Middlebrooks et al.7 described a seven-variable CT-based diagnostic model for predicting acute invasive fungal sinusitis. The presence of any of seven patterns (spread to surrounding fat, orbits, pterygopalatine fossa, sphenopalatine foramen, nasolacrimal duct, lacrimal sac, bony destruction) provided 95% sensitivity and 86% specificity for fungal etiology. The presence of any two signs gave 88% sensitivity, 100% specificity, and 100% positive predictive value for a diagnosis of invasive fungal sinusitis.

Differential Diagnosis Imaging Features
Typical CT findings can usually differentiate between an invasive fungal process and chronic osteomyelitis of the skull and facial bones. However, diagnosing the difference between the two processes is challenging. For example, polyposis of the paranasal sinuses may represent the infectious process itself; however, it can also be a secondary reaction of the mucosa to the ROCM invasion of the adjacent bone. The diagnostic challenge is further complicated by the presence of typical polyps. Computed tomography was not so effective in differentiating between reactive polyps, mucormycosis, and normal polyps, since the classical sign of polyps—hyperdense inclusions—can be caused by all three processes21 (Figure 9) as was the case in 18 of our patients; this was better visualized by MRI.
Figure 9Figure 9
Computed Tomography of the Paranasal Sinuses (Axial Plane, Soft-tissue Window).


Our findings indicate that the degree of aggressiveness of ROCM may be determined using CT or MRI to identify the patchy bony destruction with scattered intraosseous air bubbles, infiltration, and invasion into the surrounding tissues. Mucosal thickening and polyposis are non-specific, so special attention should be paid to assessing surrounding tissue, such as the orbit, hard palate, maxilla, and brain. Computed tomography of the paranasal sinuses is the method of choice for suspected fungal infections such as ROCM. However, due to its high soft-tissue resolution, MRI is recommended if invasion beyond the sinuses is suspected. Although cavernous sinus involvement is reportedly common in ROCM,11 it was not identified in our patients.

Based on the analysis of this and other studies, several recommendations can be formulated for ROCM visualization:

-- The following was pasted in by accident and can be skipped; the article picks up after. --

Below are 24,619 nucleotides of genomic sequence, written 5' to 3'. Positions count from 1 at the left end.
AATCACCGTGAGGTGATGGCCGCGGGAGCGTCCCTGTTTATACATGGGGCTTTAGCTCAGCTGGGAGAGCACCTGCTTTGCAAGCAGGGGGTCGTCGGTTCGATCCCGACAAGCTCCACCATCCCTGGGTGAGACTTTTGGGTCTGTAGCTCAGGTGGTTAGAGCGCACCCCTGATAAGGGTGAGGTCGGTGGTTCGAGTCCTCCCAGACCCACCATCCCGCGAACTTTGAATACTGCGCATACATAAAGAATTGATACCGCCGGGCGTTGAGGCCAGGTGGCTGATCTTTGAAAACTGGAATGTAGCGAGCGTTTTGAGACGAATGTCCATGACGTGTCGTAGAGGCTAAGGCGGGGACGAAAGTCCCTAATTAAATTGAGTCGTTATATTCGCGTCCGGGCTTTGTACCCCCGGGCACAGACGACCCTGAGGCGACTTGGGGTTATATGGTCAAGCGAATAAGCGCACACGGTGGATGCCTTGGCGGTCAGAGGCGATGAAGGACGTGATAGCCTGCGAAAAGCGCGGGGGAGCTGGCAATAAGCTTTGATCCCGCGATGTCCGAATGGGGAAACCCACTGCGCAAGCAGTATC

• The recommended CT brain scan protocol must capture the paranasal sinuses, as opposed to the routine sinus protocol characterized by low mA values on the X-ray tube and low soft-tissue resolution that cannot visualize intracranial invasion.
  • The routine MRI protocol should be extended by T2-sequence with fat suppression or STIR for periantral fat and muscle evaluation; for post-contrast MRI, a fat-suppressed 3D gradient echo (GRE) sequence should be used to achieve an accurate assessment of retrobulbar involvement and optic nerve damage.
  • Evaluation of the extent of ROCM involvement in bone and soft tissue may require both CT scans and MRI.


COVID-19 coronavirus disease 2019
CT computed tomography
MRI magnetic resonance imaging
ROCM rhinoorbitocerebral mucormycosis
T2D type 2 diabetes.


Conflict of interest: No potential conflict of interest relevant to this article was reported.

Klimko NN, Khostelidi SN, Shadrivova OV, et al. Mucormycosis in oncohematology patients (results of the prospective study). Onkogematologiâ. 2017;12(9):14–22. [Russian]. https://doi.org/10.17650/1818-8346-2017-12-2-14-22.
Hoenigl, M.; Seidel, D.; Carvalho, A., et al. The emergence of COVID-19 associated mucormycosis: analysis of cases from 18 countries. May 122021 [accessed September 11, 2022]. Available at SSRN: https://ssrn.com/abstract=3844587 or https://doi.org/10.2139/ssrn.3844587.
Singh, AK.; Singh, R.; Joshi, SR.; Misra, A. Mucormycosis in COVID-19: a systematic review of cases reported worldwide and in India. Diabetes Metab Syndr. 2021. p. 102146. https://doi.org/10.1016/j.dsx.2021.05.019.